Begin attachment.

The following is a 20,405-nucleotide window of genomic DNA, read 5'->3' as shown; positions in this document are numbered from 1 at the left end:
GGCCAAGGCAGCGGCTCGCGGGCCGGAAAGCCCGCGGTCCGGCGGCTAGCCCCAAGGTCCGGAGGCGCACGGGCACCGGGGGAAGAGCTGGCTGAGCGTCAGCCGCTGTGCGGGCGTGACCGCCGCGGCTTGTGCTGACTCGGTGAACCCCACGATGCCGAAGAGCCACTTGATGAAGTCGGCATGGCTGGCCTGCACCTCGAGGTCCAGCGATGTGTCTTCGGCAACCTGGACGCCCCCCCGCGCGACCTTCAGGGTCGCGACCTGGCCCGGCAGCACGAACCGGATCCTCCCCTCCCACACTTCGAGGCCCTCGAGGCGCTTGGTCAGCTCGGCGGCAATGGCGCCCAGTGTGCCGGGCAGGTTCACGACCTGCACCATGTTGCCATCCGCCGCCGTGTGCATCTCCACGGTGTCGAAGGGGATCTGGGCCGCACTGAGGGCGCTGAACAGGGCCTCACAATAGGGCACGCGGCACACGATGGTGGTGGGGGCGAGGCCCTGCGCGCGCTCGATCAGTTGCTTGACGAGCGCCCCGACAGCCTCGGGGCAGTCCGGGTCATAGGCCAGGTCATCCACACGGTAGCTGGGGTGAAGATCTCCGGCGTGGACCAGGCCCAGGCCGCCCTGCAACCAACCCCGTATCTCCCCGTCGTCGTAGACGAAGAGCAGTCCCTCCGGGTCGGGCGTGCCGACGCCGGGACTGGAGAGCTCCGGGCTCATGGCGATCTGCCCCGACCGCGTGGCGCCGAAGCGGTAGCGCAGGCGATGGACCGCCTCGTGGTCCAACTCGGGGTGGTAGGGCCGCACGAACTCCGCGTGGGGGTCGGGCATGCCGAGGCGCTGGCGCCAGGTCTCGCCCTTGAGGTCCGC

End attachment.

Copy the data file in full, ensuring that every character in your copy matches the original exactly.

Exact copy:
The following is a 20,405-nucleotide window of genomic DNA, read 5'->3' as shown; positions in this document are numbered from 1 at the left end:
GGCCAAGGCAGCGGCTCGCGGGCCGGAAAGCCCGCGGTCCGGCGGCTAGCCCCAAGGTCCGGAGGCGCACGGGCACCGGGGGAAGAGCTGGCTGAGCGTCAGCCGCTGTGCGGGCGTGACCGCCGCGGCTTGTGCTGACTCGGTGAACCCCACGATGCCGAAGAGCCACTTGATGAAGTCGGCATGGCTGGCCTGCACCTCGAGGTCCAGCGATGTGTCTTCGGCAACCTGGACGCCCCCCCGCGCGACCTTCAGGGTCGCGACCTGGCCCGGCAGCACGAACCGGATCCTCCCCTCCCACACTTCGAGGCCCTCGAGGCGCTTGGTCAGCTCGGCGGCAATGGCGCCCAGTGTGCCGGGCAGGTTCACGACCTGCACCATGTTGCCATCCGCCGCCGTGTGCATCTCCACGGTGTCGAAGGGGATCTGGGCCGCACTGAGGGCGCTGAACAGGGCCTCACAATAGGGCACGCGGCACACGATGGTGGTGGGGGCGAGGCCCTGCGCGCGCTCGATCAGTTGCTTGACGAGCGCCCCGACAGCCTCGGGGCAGTCCGGGTCATAGGCCAGGTCATCCACACGGTAGCTGGGGTGAAGATCTCCGGCGTGGACCAGGCCCAGGCCGCCCTGCAACCAACCCCGTATCTCCCCGTCGTCGTAGACGAAGAGCAGTCCCTCCGGGTCGGGCGTGCCGACGCCGGGACTGGAGAGCTCCGGGCTCATGGCGATCTGCCCCGACCGCGTGGCGCCGAAGCGGTAGCGCAGGCGATGGACCGCCTCGTGGTCCAACTCGGGGTGGTAGGGCCGCACGAACTCCGCGTGGGGGTCGGGCATGCCGAGGCGCTGGCGCCAGGTCTCGCCCTTGAGGTCCGC